If you haven’t heard the name Shohei Ohtani, start paying attention.
Regarded as the “Japanese Babe Ruth,” Ohtani has potential we haven’t seen in our lifetimes. He’s a power-hitting outfielder and ace flamethrower.
Next, he may be an MLB free agent.
What U.S. players does "Japan's Babe Ruth" want to go up against? Meet Shohei Ohtani, Sunday. https://t.co/rskfPzgKMV
— 60 Minutes (@60Minutes) April 7, 2017
Shohei Ohtani, the Babe Ruth of Japan, told 60 Minutes he will sign with #MLB team after season, which could cost him $200M by not waiting.
— Bob Nightengale (@BNightengale) April 7, 2017
It’s important to note despite Nightengale’s tweet, there wasn’t any confirmation Ohtani will be posted this offseason. He hinted at the possibility, but didn’t commit one way or another in what “60 Minutes” has released.
Ohtani has yet to pitch this season with the Hokkaido Nippon Ham Fighters, instead serving strictly as the clean-up hitter. He recently began a throwing program to put him on track to continue starring as a position player and pitcher later this year.
Consider this: Ohtani is 22-years-old. His velocity has topped out at 102.5, a Japanese record. Last season showcased his peak: Ohtani went 10-4 with a 1.86 ERA. He also won the home run derby while finishing his season with 22 dingers and the MVP award.
Not since Ruth has the MLB seen a player with such multi-purpose talent. Ohtani is an athlete who could revolutionize Major League Baseball. And he’s wanted to be an MLB player for quite some time.
Ohtani told Japanese teams not to draft him four years ago. He had his sights set on the MLB, and the Dodgers appeared to be the most likely destination. Nippon offered him the opportunity to hit and pitch, changing Ohtani’s heart and keeping him in Japan. He won MVP that season and led the Ham Fighters to a championship.
Years later, Ohtani is debating his fate. But it’s becoming more apparent his posting time is near.
The Yankees are often considered the favorites, having the money (more on that shortly) and allure of donning the same uniform Ohtani’s hero Hideki Matsui did. The Cubs are rumored to be “all in” on the star, according to Buster Olney of ESPN.
But the Dodgers have motivation too, and the franchise loves nothing more than versatility.
— SI MLB (@si_mlb) April 7, 2017
Aside from the Dodgers’ previous attempt to land Ohtani, there’s logic to an Ohtani-Dodgers marriage. The franchise boasts an international brand that rivals New York’s. It’s also the team employing Clayton Kershaw, an ace Ohtani admires.
“I actually do see myself [in Harper and Kershaw],” said Ohtani on “60 Minutes.” “And I actually try throwing lefty sometimes … Just thinking about facing him makes me really happy and excited. I could tell he’s such a great pitcher through the TV screen.”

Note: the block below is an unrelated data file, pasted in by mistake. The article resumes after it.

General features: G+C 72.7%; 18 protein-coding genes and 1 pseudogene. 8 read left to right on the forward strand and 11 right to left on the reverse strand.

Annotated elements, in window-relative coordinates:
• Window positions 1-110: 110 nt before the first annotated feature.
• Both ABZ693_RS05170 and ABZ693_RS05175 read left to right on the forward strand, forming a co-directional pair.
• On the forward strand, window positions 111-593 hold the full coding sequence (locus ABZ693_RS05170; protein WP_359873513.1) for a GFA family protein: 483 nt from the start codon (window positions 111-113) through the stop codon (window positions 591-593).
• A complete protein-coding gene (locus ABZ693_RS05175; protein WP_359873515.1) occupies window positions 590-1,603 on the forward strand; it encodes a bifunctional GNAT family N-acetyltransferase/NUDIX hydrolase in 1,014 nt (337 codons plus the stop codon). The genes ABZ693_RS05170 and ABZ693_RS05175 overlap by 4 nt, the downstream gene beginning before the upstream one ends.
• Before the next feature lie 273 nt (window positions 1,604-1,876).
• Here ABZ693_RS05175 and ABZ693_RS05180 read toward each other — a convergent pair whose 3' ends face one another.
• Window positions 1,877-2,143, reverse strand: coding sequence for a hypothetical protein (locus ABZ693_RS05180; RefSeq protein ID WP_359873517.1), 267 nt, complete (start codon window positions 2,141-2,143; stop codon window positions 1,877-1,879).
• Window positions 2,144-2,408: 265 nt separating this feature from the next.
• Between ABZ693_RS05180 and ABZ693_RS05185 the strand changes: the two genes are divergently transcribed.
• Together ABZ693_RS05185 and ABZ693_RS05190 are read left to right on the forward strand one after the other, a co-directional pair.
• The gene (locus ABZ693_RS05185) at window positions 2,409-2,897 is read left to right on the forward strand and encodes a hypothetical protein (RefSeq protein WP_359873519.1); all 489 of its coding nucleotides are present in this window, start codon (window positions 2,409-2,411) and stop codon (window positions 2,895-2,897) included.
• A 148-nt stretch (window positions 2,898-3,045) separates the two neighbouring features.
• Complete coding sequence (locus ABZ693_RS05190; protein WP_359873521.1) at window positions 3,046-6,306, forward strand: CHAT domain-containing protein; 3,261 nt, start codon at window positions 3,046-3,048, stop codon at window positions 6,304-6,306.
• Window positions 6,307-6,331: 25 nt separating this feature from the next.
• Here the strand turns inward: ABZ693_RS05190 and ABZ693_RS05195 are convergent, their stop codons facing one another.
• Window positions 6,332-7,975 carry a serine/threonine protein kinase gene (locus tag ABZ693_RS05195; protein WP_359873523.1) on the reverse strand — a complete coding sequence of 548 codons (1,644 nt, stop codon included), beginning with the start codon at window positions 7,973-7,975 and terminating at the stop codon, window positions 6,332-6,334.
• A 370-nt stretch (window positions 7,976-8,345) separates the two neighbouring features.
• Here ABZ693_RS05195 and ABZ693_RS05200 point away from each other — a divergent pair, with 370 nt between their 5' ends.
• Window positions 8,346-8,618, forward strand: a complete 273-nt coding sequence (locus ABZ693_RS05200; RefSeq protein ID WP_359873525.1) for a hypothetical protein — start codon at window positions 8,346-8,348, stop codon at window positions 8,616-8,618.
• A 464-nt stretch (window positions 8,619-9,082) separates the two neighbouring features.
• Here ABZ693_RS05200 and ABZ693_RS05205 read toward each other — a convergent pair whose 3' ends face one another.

What was once considered to be an impending historic bidding war has since dialed down. The new CBA caps foreign players’ earning power if they’re posted before age 25. That means Ohtani’s max salary is $6 million. If he’s posted after the season, he’s taking a pay cut, which Ohtani said is fine. As Nightengale pointed out, if Ohtani waits, he could ignite a bidding war among the MLB’s richest organizations. But that’s three more years of patience for a man who intended to go to America when he was 18.
The new cap forces teams to recruit Ohtani rather than buy him. Let’s say he is posted this offseason or next. From Seattle to Chicago to Atlanta, every organization will want to pitch Ohtani as to why they’re the best fit. And if an organization would rather him focus on one area, it’ll be eliminated from the competition.
In Los Angeles, Ohtani can be incorporated slowly and smartly. The team could make room for him in the rotation while allowing him to play in left field. Ohtani typically receives an off day before taking the mound. L.A. could easily afford to keep that rhythm.
While Ohtani couldn’t DH, he’d be able to hit as a pitcher, adding an entirely new dimension to any NL lineup (a pitcher hitting in the four spot would make Joe Maddon blush). It does appear more reasonable head to the AL, but he acknowledged there’s positives and negatives with both leagues.
The Dodgers signing Ohtani would be a luxury, yet it’s one that could make for his best decision. Expectations will be high, but L.A. could patiently develop a system for him while not setting itself back through the accommodations. Ohtani becomes a future core player alongside Corey Seager, Julio Urias and Cody Bellinger. The match of Ohtani and L.A. sounds tantalizing and practical. If he’s one who cares about maximizing market potential, New York, Chicago, Seattle and Los Angeles align at the top of the list. If he cares about winning, L.A. has him covered there as well.
Simply put, Ohtani might be the rare player worth putting all your chips on the table. With the way Los Angeles emphasizes its player development and assembling a young core, it’s hard to imagine the Dodgers not making an empowered effort if Ohtani comes available.
Ohtani’s “60 Minutes” interview airs April 9 at 7 p.m.
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